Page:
Homeworkers can be considered the lowest tier of the iceberg model to draw attention to the nature of their work and their situation. Homeworkers are individuals who work from their homes and are often forgotten as they are near impossible to track and are contract free.
These are by far the most vulnerable workers as conditions for homeworkers are found to be worse than in factories. As noted in the text, often time their work is considered too dangerous to be done in factories and is subcontracted to them so factories can continue to comply with health and safety requirements, with hazards then affecting both workers’ families and themselves.
Additionally, homeworkers are most vulnerable to payment discrimination. This is because the contractors exert a lot of control over the workers. At peak times they are overworked, often having to finish more pieces than possible in the allotted time. Therefore, many times children will be responsible to skip school to help complete orders. If the order is not completed in time homeworkers are penalized monetarily but also will likely receive fewer orders from the contractor next time resulting and less pay.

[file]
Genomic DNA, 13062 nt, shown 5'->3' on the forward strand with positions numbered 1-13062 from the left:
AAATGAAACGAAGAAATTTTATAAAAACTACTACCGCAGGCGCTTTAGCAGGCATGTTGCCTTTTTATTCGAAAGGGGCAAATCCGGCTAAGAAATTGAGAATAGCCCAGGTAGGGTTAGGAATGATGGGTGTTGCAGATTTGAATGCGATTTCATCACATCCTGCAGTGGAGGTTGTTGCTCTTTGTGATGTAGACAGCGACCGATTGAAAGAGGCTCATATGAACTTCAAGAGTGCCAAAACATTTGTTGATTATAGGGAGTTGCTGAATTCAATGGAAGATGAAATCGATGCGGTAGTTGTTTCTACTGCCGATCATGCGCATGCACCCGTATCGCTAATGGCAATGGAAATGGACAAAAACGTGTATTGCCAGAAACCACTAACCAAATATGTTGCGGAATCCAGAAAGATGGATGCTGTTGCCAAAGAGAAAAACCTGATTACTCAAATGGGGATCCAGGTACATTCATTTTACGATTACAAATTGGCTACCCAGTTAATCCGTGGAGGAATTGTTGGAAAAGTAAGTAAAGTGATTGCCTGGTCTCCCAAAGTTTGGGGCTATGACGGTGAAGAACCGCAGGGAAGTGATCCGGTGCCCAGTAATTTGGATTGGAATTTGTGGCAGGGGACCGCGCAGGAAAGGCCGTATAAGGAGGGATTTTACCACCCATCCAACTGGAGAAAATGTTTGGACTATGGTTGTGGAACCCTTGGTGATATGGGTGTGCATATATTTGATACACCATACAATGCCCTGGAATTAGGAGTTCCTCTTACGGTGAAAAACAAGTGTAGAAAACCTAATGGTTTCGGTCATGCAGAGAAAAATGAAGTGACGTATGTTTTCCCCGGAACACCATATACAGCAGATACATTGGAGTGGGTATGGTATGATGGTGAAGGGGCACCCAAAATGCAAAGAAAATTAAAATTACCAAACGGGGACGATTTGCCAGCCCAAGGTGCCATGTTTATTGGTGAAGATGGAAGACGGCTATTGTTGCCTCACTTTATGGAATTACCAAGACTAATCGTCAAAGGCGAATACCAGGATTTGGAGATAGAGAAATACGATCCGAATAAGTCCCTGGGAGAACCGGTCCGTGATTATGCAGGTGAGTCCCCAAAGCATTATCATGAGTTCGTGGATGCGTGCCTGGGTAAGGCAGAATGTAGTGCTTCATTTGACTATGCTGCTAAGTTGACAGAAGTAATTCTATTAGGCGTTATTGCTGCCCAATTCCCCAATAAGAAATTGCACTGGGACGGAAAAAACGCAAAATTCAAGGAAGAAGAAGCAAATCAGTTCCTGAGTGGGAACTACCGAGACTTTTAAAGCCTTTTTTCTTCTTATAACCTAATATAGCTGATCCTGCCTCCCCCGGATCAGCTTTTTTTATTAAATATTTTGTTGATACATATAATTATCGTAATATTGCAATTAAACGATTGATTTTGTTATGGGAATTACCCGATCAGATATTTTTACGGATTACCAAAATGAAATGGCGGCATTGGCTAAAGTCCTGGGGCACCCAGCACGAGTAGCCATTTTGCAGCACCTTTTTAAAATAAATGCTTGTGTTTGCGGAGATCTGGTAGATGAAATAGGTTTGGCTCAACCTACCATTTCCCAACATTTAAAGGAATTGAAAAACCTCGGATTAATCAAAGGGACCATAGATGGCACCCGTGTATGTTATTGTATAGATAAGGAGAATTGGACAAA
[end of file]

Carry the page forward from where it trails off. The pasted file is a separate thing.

It is difficult to believe anyone would subject themselves to these types of clear social violations but the need for money and ‘flexible’ hours continue to entice workers to let others take advantage of their right to an adequate standard of living as well as physical and mental well-being.
If workers continue to take these jobs to support their families it is our responsibility not to ignore them. As an industry we need to find a new way to incorporate these workers into the system to be sure they receive the same human dignity we ask of factories. Incorporating them does not mean adding more jobs in factories since this is not what they want. But it does call for new strategic action.
To create change companies need to be more accountable for their piece count, ensuring what they ask a factory to do can physically be done in the allotted time. This is particular important around holidays like Chinese New Years where factories close and much of the work is out sourced. It is not enough to accept that the work gets done, it must be done ethically.